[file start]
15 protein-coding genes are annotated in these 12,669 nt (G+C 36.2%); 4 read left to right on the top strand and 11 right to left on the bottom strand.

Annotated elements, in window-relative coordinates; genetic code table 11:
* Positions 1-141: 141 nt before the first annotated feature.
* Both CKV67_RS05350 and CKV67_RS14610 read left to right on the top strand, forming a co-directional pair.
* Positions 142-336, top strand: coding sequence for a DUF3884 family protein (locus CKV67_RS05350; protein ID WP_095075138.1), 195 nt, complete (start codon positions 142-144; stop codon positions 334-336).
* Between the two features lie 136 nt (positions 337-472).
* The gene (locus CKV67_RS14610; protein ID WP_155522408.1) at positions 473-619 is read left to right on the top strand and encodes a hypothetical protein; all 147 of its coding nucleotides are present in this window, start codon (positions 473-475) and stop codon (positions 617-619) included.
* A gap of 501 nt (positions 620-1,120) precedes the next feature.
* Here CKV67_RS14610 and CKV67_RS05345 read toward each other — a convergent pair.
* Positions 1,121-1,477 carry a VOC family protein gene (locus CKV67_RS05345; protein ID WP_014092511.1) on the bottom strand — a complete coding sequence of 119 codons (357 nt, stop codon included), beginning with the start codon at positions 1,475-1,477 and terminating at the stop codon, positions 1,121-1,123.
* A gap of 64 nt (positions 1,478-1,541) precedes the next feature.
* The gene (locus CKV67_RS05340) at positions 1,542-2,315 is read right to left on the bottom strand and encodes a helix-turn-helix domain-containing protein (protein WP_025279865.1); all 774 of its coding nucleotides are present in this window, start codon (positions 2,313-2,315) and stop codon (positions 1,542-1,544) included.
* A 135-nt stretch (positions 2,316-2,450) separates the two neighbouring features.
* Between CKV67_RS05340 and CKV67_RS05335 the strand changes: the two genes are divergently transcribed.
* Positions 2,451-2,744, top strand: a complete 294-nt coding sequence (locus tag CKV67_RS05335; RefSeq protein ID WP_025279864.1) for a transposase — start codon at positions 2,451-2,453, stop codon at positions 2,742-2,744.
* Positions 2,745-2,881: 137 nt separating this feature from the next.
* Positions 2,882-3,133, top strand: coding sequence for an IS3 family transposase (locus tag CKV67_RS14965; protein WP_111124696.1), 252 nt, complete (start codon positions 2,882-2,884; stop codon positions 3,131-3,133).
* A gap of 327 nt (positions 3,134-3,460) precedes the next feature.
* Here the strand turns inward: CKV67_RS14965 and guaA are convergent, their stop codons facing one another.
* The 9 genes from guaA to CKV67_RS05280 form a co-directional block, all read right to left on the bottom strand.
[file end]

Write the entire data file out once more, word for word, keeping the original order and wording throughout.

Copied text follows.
15 protein-coding genes are annotated in these 12,669 nt (G+C 36.2%); 4 read left to right on the top strand and 11 right to left on the bottom strand.

Annotated elements, in window-relative coordinates; genetic code table 11:
* Positions 1-141: 141 nt before the first annotated feature.
* Both CKV67_RS05350 and CKV67_RS14610 read left to right on the top strand, forming a co-directional pair.
* Positions 142-336, top strand: coding sequence for a DUF3884 family protein (locus CKV67_RS05350; protein ID WP_095075138.1), 195 nt, complete (start codon positions 142-144; stop codon positions 334-336).
* Between the two features lie 136 nt (positions 337-472).
* The gene (locus CKV67_RS14610; protein ID WP_155522408.1) at positions 473-619 is read left to right on the top strand and encodes a hypothetical protein; all 147 of its coding nucleotides are present in this window, start codon (positions 473-475) and stop codon (positions 617-619) included.
* A gap of 501 nt (positions 620-1,120) precedes the next feature.
* Here CKV67_RS14610 and CKV67_RS05345 read toward each other — a convergent pair.
* Positions 1,121-1,477 carry a VOC family protein gene (locus CKV67_RS05345; protein ID WP_014092511.1) on the bottom strand — a complete coding sequence of 119 codons (357 nt, stop codon included), beginning with the start codon at positions 1,475-1,477 and terminating at the stop codon, positions 1,121-1,123.
* A gap of 64 nt (positions 1,478-1,541) precedes the next feature.
* The gene (locus CKV67_RS05340) at positions 1,542-2,315 is read right to left on the bottom strand and encodes a helix-turn-helix domain-containing protein (protein WP_025279865.1); all 774 of its coding nucleotides are present in this window, start codon (positions 2,313-2,315) and stop codon (positions 1,542-1,544) included.
* A 135-nt stretch (positions 2,316-2,450) separates the two neighbouring features.
* Between CKV67_RS05340 and CKV67_RS05335 the strand changes: the two genes are divergently transcribed.
* Positions 2,451-2,744, top strand: a complete 294-nt coding sequence (locus tag CKV67_RS05335; RefSeq protein ID WP_025279864.1) for a transposase — start codon at positions 2,451-2,453, stop codon at positions 2,742-2,744.
* Positions 2,745-2,881: 137 nt separating this feature from the next.
* Positions 2,882-3,133, top strand: coding sequence for an IS3 family transposase (locus tag CKV67_RS14965; protein WP_111124696.1), 252 nt, complete (start codon positions 2,882-2,884; stop codon positions 3,131-3,133).
* A gap of 327 nt (positions 3,134-3,460) precedes the next feature.
* Here the strand turns inward: CKV67_RS14965 and guaA are convergent, their stop codons facing one another.
* The 9 genes from guaA to CKV67_RS05280 form a co-directional block, all read right to left on the bottom strand.